The Use of Rigid Polyurethane Foam as a Landmine Breaching Technique
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The results of a feasibility test using Rigid Polyurethane Foam (RPF) as an operational antipersonnel mine counter-mine technique are presented. RPF, at a given density and thickness, can withstand the explosive effects of anti-personnel blast mines and mitigate or neutralize the effects of surface laid anti-vehicular mines. A 12-inch thick, 4 pound per cubic foot foam block completely contained a 10-gram explosive charge of PETN while a 30-inch foam block with the same density contained a 30-gram charge. A 24-inch thick pad supported 50 passes of an M88A2 Recovery Vehicle, crushing the foam no more than 2-3 inches throughout the length of a 56 foot foam roadway. Underneath this roadway, simulated land mines set at 14 psi were not triggered by the passage of an M88A2 and a HMMWV. Our experiments indicate that RPF can provide additional traction in muddy conditions and set-off explosives connected to trip wires. The pressure and trafficability experiments were conducted jointly with Sandia National Laboratories and the Waterways Experiment Station, Vicksburg, MS in July-August 1997, and the explosive experiments were conducted by Sandia National Laboratories at the Energetic Materials Research and Testing Center (EMRTC), Socorro, NM in August and October 1997.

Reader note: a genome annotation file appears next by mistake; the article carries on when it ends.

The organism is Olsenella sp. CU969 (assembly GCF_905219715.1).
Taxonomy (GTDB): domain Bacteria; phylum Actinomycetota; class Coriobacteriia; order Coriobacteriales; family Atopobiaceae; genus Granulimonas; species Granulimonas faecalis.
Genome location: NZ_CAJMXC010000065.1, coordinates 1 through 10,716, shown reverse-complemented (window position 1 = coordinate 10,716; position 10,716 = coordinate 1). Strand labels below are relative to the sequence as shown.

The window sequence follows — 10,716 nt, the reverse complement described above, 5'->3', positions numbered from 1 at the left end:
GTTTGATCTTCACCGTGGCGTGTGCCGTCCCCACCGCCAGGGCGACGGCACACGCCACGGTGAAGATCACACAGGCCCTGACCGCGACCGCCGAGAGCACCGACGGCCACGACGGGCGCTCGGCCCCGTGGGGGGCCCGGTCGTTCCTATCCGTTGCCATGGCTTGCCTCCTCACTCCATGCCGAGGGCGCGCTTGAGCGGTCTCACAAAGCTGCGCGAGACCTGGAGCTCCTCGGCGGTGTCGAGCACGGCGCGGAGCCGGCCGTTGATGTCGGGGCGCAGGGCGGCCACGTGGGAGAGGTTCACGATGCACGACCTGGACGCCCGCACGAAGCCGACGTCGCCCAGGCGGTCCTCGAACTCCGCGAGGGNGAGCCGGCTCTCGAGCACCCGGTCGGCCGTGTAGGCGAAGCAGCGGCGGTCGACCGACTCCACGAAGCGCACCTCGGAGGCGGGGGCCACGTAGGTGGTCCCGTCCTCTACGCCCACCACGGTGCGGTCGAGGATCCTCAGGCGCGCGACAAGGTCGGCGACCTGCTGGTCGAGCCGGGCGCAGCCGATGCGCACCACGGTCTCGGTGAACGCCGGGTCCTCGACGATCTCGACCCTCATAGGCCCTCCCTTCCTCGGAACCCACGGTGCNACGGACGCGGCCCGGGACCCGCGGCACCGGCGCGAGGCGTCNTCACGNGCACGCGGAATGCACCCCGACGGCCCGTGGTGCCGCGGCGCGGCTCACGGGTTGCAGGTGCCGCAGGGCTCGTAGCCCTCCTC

1998-04 Proceedings of the Third International Symposium on Technology and the Mine Problem
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